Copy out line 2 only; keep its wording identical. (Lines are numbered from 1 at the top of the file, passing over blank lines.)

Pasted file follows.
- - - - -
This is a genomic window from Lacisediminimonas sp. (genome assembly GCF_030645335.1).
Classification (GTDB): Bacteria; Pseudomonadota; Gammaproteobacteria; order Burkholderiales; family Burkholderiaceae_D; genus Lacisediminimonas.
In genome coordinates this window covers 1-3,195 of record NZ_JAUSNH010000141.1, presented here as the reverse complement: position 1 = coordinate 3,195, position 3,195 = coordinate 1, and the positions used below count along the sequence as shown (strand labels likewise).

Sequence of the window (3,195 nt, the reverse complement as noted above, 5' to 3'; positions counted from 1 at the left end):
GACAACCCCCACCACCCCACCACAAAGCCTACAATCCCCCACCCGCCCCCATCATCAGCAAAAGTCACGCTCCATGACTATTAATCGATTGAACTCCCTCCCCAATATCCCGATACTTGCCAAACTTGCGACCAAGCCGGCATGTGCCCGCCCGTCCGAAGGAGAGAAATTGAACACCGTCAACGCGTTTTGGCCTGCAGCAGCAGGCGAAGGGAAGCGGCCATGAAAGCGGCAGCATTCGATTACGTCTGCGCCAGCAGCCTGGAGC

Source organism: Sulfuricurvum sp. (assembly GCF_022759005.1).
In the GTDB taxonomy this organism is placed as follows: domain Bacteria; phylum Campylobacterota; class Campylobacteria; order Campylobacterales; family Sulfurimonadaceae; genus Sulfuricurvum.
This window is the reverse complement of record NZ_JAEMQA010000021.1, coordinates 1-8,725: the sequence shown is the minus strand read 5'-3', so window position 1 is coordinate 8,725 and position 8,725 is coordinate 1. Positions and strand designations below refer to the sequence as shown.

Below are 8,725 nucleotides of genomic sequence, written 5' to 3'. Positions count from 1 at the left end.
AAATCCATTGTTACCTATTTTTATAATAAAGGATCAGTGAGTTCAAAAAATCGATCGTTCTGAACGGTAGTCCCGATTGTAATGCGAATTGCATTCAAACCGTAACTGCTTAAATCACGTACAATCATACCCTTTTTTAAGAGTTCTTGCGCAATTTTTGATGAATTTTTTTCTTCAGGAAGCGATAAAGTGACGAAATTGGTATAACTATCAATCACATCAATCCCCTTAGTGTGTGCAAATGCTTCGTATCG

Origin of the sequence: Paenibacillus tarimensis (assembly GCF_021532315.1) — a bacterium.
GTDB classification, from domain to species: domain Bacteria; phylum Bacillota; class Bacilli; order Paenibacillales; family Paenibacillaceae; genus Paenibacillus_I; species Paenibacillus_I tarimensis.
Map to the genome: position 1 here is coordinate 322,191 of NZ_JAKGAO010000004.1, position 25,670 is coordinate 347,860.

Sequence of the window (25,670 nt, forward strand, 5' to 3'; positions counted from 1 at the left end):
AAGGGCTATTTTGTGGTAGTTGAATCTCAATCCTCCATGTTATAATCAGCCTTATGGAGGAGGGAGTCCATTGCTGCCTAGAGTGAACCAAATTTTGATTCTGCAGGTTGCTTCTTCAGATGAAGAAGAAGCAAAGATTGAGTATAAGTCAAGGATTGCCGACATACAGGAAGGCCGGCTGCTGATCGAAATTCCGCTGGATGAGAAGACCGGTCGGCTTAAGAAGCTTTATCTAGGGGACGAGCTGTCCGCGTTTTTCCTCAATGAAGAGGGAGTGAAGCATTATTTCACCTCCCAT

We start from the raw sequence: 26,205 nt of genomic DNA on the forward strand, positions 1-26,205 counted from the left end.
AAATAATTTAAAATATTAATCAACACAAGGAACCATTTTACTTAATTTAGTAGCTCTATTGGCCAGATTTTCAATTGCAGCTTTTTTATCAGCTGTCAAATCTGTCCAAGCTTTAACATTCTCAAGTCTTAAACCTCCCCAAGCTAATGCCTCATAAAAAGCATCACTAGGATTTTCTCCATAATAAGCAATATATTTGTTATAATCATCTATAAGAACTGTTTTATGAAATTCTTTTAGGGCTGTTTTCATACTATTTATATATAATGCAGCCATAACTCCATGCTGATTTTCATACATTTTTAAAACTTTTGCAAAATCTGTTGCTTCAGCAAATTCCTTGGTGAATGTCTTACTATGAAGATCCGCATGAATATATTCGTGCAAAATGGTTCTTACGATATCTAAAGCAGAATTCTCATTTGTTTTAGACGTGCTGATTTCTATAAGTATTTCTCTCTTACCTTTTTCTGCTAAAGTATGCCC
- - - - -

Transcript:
Classification (GTDB): Bacteria; Pseudomonadota; Gammaproteobacteria; order Burkholderiales; family Burkholderiaceae_D; genus Lacisediminimonas.